Just when you were getting ready to hibernate, a new reason to look forward to winter in Maine has surfaced.
Right next to The Rink at Thompson’s Point in the shadow of routes 295 and 1, a snow tubing park, called The Hill, is being built in Portland. The two-story-tall, man-made hill is going up this week, and will soon become the slickest and sickest place to recreate in greater Portland.
“Winter is the new summer,” said Chris Thompson, co-owner of Thompson’s Point, the growing Portland neighborhood with a brewery, winery tasting room, circus, museum, chicken shack, distillery and now year-round entertainment. The ice hill will be able to accommodate five lanes of sledding and opens the first weekend in December.
On the one-acre strip of land, where summer concerts are held, thrill seekers will be able to glide on inner tubes for hours on the bumpy hill of ice and snow. Using the same ice making system for the adjacent rink, the owners will create slippery slopes, enhanced by natural snow when Mother Nature cooperates.
“There won’t be any snow guns,” said Thompson, adding that The Hill at Thompson’s Point will be kept cold on warm winter days.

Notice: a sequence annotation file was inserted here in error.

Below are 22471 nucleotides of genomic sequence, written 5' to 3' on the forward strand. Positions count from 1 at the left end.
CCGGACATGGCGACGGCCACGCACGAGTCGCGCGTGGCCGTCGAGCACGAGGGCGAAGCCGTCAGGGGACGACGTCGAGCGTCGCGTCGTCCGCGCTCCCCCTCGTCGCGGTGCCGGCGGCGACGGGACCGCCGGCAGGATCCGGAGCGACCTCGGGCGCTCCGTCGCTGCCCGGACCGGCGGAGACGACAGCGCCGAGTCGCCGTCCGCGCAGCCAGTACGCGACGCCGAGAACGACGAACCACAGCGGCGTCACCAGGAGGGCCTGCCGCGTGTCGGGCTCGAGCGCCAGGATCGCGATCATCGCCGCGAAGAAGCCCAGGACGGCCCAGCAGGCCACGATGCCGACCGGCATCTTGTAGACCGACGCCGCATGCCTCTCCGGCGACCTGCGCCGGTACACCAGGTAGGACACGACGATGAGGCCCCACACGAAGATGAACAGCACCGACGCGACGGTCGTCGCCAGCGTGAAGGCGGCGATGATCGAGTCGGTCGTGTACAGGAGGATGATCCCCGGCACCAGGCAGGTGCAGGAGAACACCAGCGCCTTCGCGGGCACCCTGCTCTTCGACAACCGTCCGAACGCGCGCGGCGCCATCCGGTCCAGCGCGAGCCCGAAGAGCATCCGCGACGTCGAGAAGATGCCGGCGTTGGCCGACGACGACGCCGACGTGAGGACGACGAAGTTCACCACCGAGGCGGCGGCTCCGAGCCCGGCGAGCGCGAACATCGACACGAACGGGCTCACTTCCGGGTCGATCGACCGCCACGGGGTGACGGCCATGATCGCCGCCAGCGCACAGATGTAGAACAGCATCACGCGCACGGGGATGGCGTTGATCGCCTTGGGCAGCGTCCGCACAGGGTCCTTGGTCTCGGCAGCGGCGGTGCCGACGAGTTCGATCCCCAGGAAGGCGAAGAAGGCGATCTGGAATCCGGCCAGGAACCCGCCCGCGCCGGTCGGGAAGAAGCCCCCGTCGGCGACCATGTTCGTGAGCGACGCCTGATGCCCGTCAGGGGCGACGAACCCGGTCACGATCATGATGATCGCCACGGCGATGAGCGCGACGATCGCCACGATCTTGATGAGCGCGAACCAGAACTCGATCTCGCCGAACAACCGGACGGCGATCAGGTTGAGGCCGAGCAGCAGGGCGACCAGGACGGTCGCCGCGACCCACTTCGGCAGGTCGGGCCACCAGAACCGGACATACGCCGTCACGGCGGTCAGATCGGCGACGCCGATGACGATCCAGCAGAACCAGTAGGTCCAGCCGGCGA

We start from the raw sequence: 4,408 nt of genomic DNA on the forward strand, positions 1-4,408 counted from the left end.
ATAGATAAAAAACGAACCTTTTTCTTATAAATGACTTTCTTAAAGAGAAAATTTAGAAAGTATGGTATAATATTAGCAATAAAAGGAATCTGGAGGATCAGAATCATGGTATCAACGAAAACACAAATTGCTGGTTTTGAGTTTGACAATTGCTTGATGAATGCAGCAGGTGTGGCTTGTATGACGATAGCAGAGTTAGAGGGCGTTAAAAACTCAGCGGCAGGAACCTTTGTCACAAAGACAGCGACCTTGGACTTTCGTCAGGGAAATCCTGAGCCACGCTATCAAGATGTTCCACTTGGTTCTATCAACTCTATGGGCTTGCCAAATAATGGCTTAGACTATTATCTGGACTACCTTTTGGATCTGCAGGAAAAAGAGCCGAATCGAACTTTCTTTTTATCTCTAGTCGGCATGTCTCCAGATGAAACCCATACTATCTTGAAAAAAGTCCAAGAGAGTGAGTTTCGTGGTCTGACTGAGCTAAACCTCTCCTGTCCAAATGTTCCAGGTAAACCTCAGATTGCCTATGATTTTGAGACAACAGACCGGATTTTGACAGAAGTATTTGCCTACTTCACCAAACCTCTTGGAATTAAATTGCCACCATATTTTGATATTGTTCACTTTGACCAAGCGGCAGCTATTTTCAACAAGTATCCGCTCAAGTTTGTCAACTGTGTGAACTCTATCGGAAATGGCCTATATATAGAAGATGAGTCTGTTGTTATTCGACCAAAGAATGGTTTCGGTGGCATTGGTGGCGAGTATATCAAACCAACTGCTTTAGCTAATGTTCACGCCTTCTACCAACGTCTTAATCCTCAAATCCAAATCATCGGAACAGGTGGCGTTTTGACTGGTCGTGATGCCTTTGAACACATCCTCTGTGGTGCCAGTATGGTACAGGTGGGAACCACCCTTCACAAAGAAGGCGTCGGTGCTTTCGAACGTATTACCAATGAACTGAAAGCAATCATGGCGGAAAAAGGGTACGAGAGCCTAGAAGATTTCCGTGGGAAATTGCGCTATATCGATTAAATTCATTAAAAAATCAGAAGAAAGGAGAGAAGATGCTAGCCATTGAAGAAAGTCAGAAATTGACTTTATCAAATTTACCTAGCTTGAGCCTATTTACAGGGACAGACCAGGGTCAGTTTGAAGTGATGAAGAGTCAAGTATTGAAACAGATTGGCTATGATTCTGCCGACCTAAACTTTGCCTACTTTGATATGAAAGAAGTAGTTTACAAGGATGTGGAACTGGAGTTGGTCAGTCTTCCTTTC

The Naples-based company IceOps is running the attraction. Owner Benn Breton says it will be similar to Frozen Fenway, the triennial sledding event that turns Boston’s Fenway Park into a winter wonderland.
“We want to create a year-round destination for locals, visitors, tenants, the whole city of Portland,” said Thompson. “Winter is where it’s at, it’s no longer the dead season.”
The outdoor rink at Thompson’s Point opens on Friday. This year it’s 20 percent bigger. Thompson wanted to improve upon the outdoor recreation area that hosted 15,000 skaters last year. “Winter is such an opportunity for family recreation. You don’t always have to go to Sunday River,” he said.
Snow tubing prices are $3 for a solo ride, $10 for two hours, and all day skating and tubing packages are available for $18. A season pass is $90.
“There are a million things to do in the summer. Now winter gets its turn,” said co-owner Jed Troubh.